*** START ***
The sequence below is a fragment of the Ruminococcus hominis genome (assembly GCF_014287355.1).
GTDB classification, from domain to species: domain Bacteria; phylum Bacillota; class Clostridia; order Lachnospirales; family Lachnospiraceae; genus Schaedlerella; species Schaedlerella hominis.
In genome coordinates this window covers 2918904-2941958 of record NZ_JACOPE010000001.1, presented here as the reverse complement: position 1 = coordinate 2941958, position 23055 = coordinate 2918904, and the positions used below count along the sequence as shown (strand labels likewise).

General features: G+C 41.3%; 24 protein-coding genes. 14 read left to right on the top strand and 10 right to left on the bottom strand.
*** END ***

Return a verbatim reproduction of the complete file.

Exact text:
The sequence below is a fragment of the Ruminococcus hominis genome (assembly GCF_014287355.1).
GTDB classification, from domain to species: domain Bacteria; phylum Bacillota; class Clostridia; order Lachnospirales; family Lachnospiraceae; genus Schaedlerella; species Schaedlerella hominis.
In genome coordinates this window covers 2918904-2941958 of record NZ_JACOPE010000001.1, presented here as the reverse complement: position 1 = coordinate 2941958, position 23055 = coordinate 2918904, and the positions used below count along the sequence as shown (strand labels likewise).

General features: G+C 41.3%; 24 protein-coding genes. 14 read left to right on the top strand and 10 right to left on the bottom strand.